There is a New Version of FindAGrave.com
Vicki’s note – this is a good time of year to feature a resource that I use regularly. You can either access FindAGrave.com directly or click on a link to it from a search in Ancestry.com when you see it as a suggestion in your search for a particular ancestor.
Don’t rely on the Ancestry.com record. I always go to the FindAGrave site to look at any/all information listed. There are good clues on the person’s relatives. It is worth looking at each of the grave listing for each of those people as well.
Also look by last name(s) only for any other relatives buried in that cemetery. I know a couple of volunteer who do photography for FindAGrave. I always appreciate their technique of photographing any other headstones near the requested one that has the same last name. Not all do that, but as they say, “I figure they would want to know.” Yes we do!
A final step would be to do a general (non-specific location) for anyone with that name. Your ancestor may be buried in another cemetery in a different location/state. At the end of life, many ancestors go to live with their child away from the area that they were connected to previously.
To use Findagrave.com to look for out of United States graves do a redefine search and put the country in. It doesn’t always find graves in other countries. Most cemeteries in Findagrave are in the United States.
You can look on the Findagrave.com link below to get an idea of the number of graves that they list in different countries.
I am not sure if the “Changes are coming to Find A Grave. See a preview now.” have happened yet. The FindAGrave link to their new version is dead. Following are excerpts from two article on the changes.
This July 10, 2017 article says that both the old and new (Beta) versions are available, but their link to the old is also dead. As is their link to the new connection https://new.findagrave.com/
“The easiest way to get to the new site is to go to the old one and then click where it says “Changes are coming to Find A Grave. See a preview now.” Or, you can click here. When you get to the new page, a window will pop up telling you a bit about why the website is changing…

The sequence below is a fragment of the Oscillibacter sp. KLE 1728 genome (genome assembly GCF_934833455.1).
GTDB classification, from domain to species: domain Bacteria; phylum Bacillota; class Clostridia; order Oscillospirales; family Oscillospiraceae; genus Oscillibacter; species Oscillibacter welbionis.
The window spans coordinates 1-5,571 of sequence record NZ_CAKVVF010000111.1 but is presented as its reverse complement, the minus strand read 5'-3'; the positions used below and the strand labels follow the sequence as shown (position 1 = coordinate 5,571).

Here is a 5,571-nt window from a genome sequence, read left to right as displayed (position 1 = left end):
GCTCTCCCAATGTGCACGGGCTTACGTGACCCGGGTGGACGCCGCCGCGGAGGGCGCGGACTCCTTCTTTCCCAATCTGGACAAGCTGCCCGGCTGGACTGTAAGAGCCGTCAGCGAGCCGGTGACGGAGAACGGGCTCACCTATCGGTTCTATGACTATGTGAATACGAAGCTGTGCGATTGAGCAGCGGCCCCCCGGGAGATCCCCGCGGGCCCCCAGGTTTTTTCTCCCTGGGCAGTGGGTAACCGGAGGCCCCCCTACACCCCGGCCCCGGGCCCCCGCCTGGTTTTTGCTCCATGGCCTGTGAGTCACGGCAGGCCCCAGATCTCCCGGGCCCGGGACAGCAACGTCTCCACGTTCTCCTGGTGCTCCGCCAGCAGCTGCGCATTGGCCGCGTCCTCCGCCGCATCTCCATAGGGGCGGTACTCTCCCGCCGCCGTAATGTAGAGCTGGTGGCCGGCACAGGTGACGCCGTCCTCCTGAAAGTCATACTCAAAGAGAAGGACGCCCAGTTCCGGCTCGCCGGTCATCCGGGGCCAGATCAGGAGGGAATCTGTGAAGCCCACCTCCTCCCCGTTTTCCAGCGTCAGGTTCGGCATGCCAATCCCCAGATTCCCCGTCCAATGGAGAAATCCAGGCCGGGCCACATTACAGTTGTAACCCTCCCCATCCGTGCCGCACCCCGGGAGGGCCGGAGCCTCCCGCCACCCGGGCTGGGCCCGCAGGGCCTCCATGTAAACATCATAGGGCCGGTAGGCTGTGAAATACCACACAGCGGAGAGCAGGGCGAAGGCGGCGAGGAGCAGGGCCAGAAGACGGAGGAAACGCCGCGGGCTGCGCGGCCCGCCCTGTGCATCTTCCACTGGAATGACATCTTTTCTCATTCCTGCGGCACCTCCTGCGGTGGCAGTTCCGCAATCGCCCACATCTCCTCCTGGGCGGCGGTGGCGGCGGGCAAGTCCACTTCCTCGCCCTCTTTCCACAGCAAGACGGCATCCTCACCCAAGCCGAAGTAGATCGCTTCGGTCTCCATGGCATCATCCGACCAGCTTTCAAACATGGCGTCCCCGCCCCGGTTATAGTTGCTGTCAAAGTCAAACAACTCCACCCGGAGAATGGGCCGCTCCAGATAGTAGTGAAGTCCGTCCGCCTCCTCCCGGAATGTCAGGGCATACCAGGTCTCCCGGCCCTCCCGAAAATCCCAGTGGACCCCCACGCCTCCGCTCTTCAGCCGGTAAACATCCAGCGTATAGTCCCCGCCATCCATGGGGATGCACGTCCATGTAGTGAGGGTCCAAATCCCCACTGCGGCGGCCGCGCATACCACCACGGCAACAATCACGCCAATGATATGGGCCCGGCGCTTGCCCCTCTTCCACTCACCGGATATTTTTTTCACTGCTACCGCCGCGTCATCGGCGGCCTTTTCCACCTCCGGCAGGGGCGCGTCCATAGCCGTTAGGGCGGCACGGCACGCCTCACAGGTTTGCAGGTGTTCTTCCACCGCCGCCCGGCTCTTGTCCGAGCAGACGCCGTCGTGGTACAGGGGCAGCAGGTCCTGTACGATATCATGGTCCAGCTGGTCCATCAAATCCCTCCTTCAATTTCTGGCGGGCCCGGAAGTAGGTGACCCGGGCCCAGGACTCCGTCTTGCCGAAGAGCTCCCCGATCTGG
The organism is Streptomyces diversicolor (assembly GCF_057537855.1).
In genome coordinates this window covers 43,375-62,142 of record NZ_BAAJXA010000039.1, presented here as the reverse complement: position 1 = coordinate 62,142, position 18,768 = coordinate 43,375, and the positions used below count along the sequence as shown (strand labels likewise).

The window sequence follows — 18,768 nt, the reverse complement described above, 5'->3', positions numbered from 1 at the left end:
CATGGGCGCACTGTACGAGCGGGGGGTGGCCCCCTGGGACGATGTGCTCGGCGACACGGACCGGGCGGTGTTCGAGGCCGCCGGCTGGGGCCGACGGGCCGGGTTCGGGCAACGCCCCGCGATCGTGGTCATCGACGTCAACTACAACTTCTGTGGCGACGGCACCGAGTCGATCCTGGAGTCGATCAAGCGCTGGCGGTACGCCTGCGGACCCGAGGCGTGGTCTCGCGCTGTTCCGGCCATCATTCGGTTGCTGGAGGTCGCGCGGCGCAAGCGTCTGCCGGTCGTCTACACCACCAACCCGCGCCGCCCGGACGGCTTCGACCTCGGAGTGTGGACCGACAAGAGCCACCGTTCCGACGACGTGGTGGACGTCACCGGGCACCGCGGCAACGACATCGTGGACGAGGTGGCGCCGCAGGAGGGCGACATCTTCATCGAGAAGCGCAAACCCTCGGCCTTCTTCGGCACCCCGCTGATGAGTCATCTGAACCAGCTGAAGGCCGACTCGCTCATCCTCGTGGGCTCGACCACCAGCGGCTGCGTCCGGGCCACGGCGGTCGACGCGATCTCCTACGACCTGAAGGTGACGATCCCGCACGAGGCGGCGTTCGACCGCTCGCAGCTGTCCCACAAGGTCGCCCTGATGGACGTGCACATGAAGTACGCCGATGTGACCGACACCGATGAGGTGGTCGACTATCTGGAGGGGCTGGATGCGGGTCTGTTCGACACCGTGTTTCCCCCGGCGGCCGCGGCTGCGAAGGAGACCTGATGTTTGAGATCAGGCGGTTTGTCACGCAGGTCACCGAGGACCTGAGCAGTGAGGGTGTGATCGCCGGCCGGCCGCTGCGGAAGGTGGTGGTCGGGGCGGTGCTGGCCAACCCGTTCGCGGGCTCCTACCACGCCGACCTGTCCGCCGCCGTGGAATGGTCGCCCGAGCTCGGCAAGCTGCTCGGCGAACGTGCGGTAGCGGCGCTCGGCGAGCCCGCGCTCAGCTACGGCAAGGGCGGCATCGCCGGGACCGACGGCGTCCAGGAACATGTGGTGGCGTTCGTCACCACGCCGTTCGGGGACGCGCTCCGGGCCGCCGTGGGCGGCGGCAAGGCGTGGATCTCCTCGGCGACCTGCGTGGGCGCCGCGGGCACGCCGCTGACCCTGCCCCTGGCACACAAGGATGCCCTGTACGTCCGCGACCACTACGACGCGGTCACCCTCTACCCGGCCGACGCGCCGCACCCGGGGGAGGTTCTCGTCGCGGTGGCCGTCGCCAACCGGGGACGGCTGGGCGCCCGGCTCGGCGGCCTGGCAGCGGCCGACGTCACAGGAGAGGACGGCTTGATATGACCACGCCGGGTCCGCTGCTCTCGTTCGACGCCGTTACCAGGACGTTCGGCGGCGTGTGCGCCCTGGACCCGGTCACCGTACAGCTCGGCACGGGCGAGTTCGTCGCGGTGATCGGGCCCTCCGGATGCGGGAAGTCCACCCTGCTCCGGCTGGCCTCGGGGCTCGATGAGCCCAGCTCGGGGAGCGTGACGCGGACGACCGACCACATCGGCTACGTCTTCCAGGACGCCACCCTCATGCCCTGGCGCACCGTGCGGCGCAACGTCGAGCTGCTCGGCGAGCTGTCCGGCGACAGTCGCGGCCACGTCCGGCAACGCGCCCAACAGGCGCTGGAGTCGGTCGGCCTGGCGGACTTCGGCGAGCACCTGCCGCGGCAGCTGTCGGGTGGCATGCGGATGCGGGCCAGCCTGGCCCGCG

The search feature is quite different looking though seems to provide the same options…
Do know that both the original and the Beta version are fully workable. You can use either platform to make changes to existing memorials or add new memorials…
REMEMBER – your feedback on the Beta site is both encouraged and welcome!”
Thursday, March 23, 2017
At RootsTech 2017 Peter Drinkwater showed off a late-alpha prototype for a new Find A Grave website. …
Peter Drinkwater is the general manager for Find A Grave, a website owned by Ancestry. While the session was titled “Getting to Know the New Find A Grave,” Peter first helped us get to know the old Find A Grave. Find A Grave was created in 1995 by Jim Tipton. “Jim Tipton lived here in Salt Lake and he had a hobby of collecting dirt from famous people’s graves,” Peter said. “He created Find A Grave as a place to document that and let other people share the locations of [famous] graves.” In 2000 he added the ability to document the graves of ordinary people. In January 2017 there were 157 million graves. For all those years, the website looked almost the same.
“…Why would we make a change, he asked? The code is quite old and there aren’t many developers who are comfortable in it. Modernizing the code will make it more secure, easier to work on, and make it possible to use new tools to improve the site.
The second reason to change it is to make it usable via a mobile device. More than 30% of visits to the site are on a tablet or phone. …
The third reason to change the site is to internationalize it, making it available in a variety of languages.
The goal of the initial project is to convert Find A Grave to new code, not to add new features.”
(Vicki’s note – Read how each database works to get a better idea on how to more effectively use it. Here are excerpts from FindAGrave FAQs:)
Why do I have to register and become a member? I’m worried about my privacy.
You don’t have to register! You can search our database and visit millions of memorials and photos without registering. If you choose to ADD anything to our database, we require that you register so we can keep track of who is adding what. When you register, we require that you use a valid email in case we need to contact you regarding your submissions.
What is a photo volunteer?
A photo volunteer is someone who is willing to take photos of headstones within a given zip code.
To become a photo volunteer, log in and go to your Contributor Profile page.
What is a photo request?
A photo request is tied to the photo volunteer program. If you would like to request a headstone photo of a memorial, just go to the memorial on Find A Grave. Click on the ‘Request A Photo’ button. This will bring up a new screen allowing you to add any notes that may help the photo volunteer locate the grave location within the cemetery.
…Depending on the cemetery location and the number of volunteers in the area, it may take a few weeks or even longer for the photo request to be fulfilled. NOTE: If the memorial record does not have specific information regarding the grave’s plot/location in the cemetery, please contact the cemetery office (if one is listed) to obtain the plot location and add it to your email. Many cemetery offices will only provide that information to relatives of the deceased and will not assist photo volunteers with finding the grave’s location.
How can I get a copy of my relative’s death certificate?